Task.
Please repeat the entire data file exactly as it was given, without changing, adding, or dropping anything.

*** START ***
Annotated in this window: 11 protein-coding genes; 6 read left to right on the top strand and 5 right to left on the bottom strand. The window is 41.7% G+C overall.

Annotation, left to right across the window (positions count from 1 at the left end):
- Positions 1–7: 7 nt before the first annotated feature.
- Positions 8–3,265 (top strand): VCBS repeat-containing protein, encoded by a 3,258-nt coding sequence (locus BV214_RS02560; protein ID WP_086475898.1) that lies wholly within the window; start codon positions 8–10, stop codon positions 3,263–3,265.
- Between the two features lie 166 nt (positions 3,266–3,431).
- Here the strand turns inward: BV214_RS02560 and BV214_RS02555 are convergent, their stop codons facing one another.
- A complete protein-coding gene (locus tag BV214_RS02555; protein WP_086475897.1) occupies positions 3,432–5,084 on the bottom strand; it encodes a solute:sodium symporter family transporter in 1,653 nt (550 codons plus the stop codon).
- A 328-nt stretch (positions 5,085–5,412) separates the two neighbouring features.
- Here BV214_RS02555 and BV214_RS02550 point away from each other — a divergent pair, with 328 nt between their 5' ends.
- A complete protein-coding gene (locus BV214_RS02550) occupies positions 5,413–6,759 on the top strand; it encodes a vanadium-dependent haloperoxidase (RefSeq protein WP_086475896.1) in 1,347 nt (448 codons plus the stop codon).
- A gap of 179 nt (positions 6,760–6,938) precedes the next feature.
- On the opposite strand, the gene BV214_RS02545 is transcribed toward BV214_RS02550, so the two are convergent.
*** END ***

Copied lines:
Annotated in this window: 11 protein-coding genes; 6 read left to right on the top strand and 5 right to left on the bottom strand. The window is 41.7% G+C overall.

Annotation, left to right across the window (positions count from 1 at the left end):
- Positions 1–7: 7 nt before the first annotated feature.
- Positions 8–3,265 (top strand): VCBS repeat-containing protein, encoded by a 3,258-nt coding sequence (locus BV214_RS02560; protein ID WP_086475898.1) that lies wholly within the window; start codon positions 8–10, stop codon positions 3,263–3,265.
- Between the two features lie 166 nt (positions 3,266–3,431).
- Here the strand turns inward: BV214_RS02560 and BV214_RS02555 are convergent, their stop codons facing one another.
- A complete protein-coding gene (locus tag BV214_RS02555; protein WP_086475897.1) occupies positions 3,432–5,084 on the bottom strand; it encodes a solute:sodium symporter family transporter in 1,653 nt (550 codons plus the stop codon).
- A 328-nt stretch (positions 5,085–5,412) separates the two neighbouring features.
- Here BV214_RS02555 and BV214_RS02550 point away from each other — a divergent pair, with 328 nt between their 5' ends.
- A complete protein-coding gene (locus BV214_RS02550) occupies positions 5,413–6,759 on the top strand; it encodes a vanadium-dependent haloperoxidase (RefSeq protein WP_086475896.1) in 1,347 nt (448 codons plus the stop codon).
- A gap of 179 nt (positions 6,760–6,938) precedes the next feature.
- On the opposite strand, the gene BV214_RS02545 is transcribed toward BV214_RS02550, so the two are convergent.